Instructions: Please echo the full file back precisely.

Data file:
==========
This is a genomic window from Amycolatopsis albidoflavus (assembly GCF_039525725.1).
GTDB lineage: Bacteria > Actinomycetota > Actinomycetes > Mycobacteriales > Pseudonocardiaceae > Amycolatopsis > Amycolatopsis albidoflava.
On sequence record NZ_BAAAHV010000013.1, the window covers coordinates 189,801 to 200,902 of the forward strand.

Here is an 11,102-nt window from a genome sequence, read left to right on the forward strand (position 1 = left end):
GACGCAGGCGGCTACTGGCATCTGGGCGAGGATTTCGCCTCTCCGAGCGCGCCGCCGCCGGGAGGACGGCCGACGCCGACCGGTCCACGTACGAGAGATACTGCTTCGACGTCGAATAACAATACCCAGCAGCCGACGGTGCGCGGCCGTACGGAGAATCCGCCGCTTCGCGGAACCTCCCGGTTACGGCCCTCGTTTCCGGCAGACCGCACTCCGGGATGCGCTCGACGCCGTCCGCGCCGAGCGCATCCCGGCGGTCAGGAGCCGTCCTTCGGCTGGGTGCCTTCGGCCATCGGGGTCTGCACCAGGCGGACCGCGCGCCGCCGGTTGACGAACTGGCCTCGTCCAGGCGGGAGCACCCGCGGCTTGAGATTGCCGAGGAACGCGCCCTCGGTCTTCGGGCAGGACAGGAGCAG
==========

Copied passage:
This is a genomic window from Amycolatopsis albidoflavus (assembly GCF_039525725.1).
GTDB lineage: Bacteria > Actinomycetota > Actinomycetes > Mycobacteriales > Pseudonocardiaceae > Amycolatopsis > Amycolatopsis albidoflava.
On sequence record NZ_BAAAHV010000013.1, the window covers coordinates 189,801 to 200,902 of the forward strand.

Here is an 11,102-nt window from a genome sequence, read left to right on the forward strand (position 1 = left end):
GACGCAGGCGGCTACTGGCATCTGGGCGAGGATTTCGCCTCTCCGAGCGCGCCGCCGCCGGGAGGACGGCCGACGCCGACCGGTCCACGTACGAGAGATACTGCTTCGACGTCGAATAACAATACCCAGCAGCCGACGGTGCGCGGCCGTACGGAGAATCCGCCGCTTCGCGGAACCTCCCGGTTACGGCCCTCGTTTCCGGCAGACCGCACTCCGGGATGCGCTCGACGCCGTCCGCGCCGAGCGCATCCCGGCGGTCAGGAGCCGTCCTTCGGCTGGGTGCCTTCGGCCATCGGGGTCTGCACCAGGCGGACCGCGCGCCGCCGGTTGACGAACTGGCCTCGTCCAGGCGGGAGCACCCGCGGCTTGAGATTGCCGAGGAACGCGCCCTCGGTCTTCGGGCAGGACAGGAGCAG